AUSTIN, Texas (AP) — A grand jury indicted Texas Gov. Rick Perry on Friday for allegedly abusing the powers of his office by carrying out a threat to veto funding for state prosecutors investigating public corruption – making the possible 2016 presidential hopeful his state’s first indicted governor in nearly a century.
A special prosecutor spent months calling witnesses and presenting evidence that Perry broke the law when he promised publicly to nix $7.5 million over two years for the public integrity unit run by the office of Travis County Democratic District Attorney Rosemary Lehmberg. Lehmberg was convicted of drunken driving, but refused Perry’s calls to resign.
Perry was indicted on charges of abuse of official capacity, a first-degree felony with potential punishments of five to 99 years in prison, and coercion of a public servant, a third-degree felony that carries a punishment of two to 10 years.
No one disputes that Perry is allowed to veto measures approved by the Legislature, including part or all of the state budget. But the left-leaning Texans for Public Justice government watchdog group filed an ethics complaint accusing the governor of coercion because he threatened to use his veto before actually doing so in an attempt to pressure Lehmberg to quit.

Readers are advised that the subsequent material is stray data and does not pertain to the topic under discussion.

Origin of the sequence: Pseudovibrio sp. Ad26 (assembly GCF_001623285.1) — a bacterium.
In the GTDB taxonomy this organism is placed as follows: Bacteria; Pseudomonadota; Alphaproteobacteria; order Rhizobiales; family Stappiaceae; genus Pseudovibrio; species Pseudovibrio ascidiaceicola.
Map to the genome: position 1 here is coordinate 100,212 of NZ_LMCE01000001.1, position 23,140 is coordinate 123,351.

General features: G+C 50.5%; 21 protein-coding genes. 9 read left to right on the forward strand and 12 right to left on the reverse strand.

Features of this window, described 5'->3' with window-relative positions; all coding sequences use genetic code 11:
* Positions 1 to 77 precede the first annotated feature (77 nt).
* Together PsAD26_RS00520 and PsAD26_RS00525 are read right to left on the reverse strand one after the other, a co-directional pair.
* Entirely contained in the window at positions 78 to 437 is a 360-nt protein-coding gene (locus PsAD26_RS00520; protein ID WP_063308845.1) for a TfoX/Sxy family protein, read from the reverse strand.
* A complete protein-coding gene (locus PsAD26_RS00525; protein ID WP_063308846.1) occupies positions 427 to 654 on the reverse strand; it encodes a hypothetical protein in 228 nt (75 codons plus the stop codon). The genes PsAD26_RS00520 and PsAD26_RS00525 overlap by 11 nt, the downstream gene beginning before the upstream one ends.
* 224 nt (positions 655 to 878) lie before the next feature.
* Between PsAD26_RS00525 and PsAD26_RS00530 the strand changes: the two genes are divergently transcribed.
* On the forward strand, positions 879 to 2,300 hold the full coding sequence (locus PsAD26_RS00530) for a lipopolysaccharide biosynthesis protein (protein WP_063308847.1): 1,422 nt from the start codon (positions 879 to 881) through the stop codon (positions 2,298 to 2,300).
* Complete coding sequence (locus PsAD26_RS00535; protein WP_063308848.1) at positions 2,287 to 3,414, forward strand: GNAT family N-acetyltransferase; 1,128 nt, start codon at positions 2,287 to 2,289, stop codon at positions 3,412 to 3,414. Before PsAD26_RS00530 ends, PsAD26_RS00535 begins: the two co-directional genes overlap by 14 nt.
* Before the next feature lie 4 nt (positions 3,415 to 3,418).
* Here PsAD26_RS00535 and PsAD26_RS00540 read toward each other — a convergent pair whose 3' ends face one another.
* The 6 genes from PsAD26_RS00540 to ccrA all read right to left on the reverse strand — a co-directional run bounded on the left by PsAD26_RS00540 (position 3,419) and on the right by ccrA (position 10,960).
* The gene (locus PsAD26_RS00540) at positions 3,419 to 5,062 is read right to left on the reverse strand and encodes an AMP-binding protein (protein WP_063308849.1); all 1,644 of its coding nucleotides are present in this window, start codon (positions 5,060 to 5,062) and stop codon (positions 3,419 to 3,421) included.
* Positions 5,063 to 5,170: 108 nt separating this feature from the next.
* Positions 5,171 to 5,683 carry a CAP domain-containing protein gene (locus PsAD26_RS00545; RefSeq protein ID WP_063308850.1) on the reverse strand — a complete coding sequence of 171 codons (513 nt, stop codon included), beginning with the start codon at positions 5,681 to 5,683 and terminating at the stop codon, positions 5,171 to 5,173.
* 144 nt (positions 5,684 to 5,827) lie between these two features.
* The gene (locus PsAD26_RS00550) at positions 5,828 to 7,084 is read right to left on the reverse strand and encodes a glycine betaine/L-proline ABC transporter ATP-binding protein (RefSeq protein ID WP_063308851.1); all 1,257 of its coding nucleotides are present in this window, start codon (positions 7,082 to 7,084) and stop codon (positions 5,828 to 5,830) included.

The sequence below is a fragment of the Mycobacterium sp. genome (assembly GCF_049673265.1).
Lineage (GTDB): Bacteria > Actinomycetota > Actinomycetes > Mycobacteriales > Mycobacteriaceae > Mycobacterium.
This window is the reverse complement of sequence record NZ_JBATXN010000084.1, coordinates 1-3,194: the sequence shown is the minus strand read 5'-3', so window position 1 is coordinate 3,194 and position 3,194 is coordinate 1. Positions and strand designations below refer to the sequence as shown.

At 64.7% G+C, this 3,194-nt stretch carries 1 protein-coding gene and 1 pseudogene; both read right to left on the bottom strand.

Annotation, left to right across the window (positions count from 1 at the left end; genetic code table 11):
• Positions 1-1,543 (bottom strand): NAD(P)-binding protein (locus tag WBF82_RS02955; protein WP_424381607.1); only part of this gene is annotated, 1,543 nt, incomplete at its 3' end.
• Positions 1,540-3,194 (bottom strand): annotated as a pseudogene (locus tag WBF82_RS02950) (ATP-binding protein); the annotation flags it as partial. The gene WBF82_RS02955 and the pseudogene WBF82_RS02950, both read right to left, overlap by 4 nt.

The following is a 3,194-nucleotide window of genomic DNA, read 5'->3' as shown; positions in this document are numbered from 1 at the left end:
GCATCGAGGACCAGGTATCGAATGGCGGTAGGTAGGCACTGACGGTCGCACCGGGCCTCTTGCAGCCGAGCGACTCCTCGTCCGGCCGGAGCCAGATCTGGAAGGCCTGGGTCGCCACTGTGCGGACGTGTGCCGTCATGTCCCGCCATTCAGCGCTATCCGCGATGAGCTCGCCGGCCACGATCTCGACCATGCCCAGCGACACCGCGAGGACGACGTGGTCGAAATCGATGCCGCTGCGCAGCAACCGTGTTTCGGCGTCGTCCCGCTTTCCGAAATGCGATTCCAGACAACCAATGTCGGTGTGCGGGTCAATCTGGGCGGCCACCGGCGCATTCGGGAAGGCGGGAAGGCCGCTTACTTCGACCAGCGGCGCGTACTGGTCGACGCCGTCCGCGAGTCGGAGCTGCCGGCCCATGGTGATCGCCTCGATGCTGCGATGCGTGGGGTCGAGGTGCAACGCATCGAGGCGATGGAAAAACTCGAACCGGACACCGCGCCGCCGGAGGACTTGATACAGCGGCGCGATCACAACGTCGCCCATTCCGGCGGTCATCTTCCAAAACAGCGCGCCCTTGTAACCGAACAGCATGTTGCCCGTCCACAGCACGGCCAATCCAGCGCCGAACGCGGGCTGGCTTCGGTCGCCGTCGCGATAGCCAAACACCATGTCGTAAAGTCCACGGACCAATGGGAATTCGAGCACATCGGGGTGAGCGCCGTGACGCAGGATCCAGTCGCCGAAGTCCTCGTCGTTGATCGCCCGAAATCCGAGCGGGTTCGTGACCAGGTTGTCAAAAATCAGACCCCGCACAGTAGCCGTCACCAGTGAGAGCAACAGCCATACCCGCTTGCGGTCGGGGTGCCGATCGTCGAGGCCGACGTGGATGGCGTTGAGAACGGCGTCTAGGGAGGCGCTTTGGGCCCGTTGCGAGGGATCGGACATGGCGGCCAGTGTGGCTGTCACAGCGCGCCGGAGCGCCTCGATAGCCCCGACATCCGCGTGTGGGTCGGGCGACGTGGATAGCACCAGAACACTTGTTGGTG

“We’re pleased that the grand jury determined that the governor’s bullying crossed the line into illegal behavior,” said Craig McDonald, executive director of Texans for Public Justice. “The complaint had merit, serious laws were potentially broken.”
Asked why McCrum never spoke to Perry personally, McCrum said, “That’s prosecutorial discretion that I had.”
The public integrity unit investigates statewide allegations of corruption and political wrongdoing. Perry said he wouldn’t allow Texas to fund the unit while Lehmberg remained in charge.
Perry said Lehmberg, who is based in Austin, should resign after she was arrested and pleaded guilty to drunken driving in April 2013. A video recording made at the jail showed Lehmberg shouting at staffers to call the sheriff, kicking the door of her cell and sticking her tongue out.
Lehmberg faced pressure from other high-profile Republicans in addition to Perry to give up her post. Her blood-alcohol level was nearly three times the legal limit for driving.
Lehmberg served about half of her 45-day jail sentence but stayed in office, despite Perry’s assertions that her behavior was inappropriate.
My distant relative, Col. Albert Jennings Fountain, had to leave his post as President of the Texas Senate back in 1870 or so after he was attacked on the streets of El Paso by a political opponent. Fountain ducked into a bar, borrowed the barkeep’s towel to keep the blood from his eyes and his gun to return to the battle and shot the bastard dead. Having won that fight, Fountain felt it wise to move his family and his law career to Mesilla, New Mexico, across the border and up the street a bit. The Colonel and his seven-year-old son Henry were eventually murdered by another gang of Democrats in the White Sands in 1896. Things calmed down after that but from the sound of things, they’re heating back up. I blame global warming.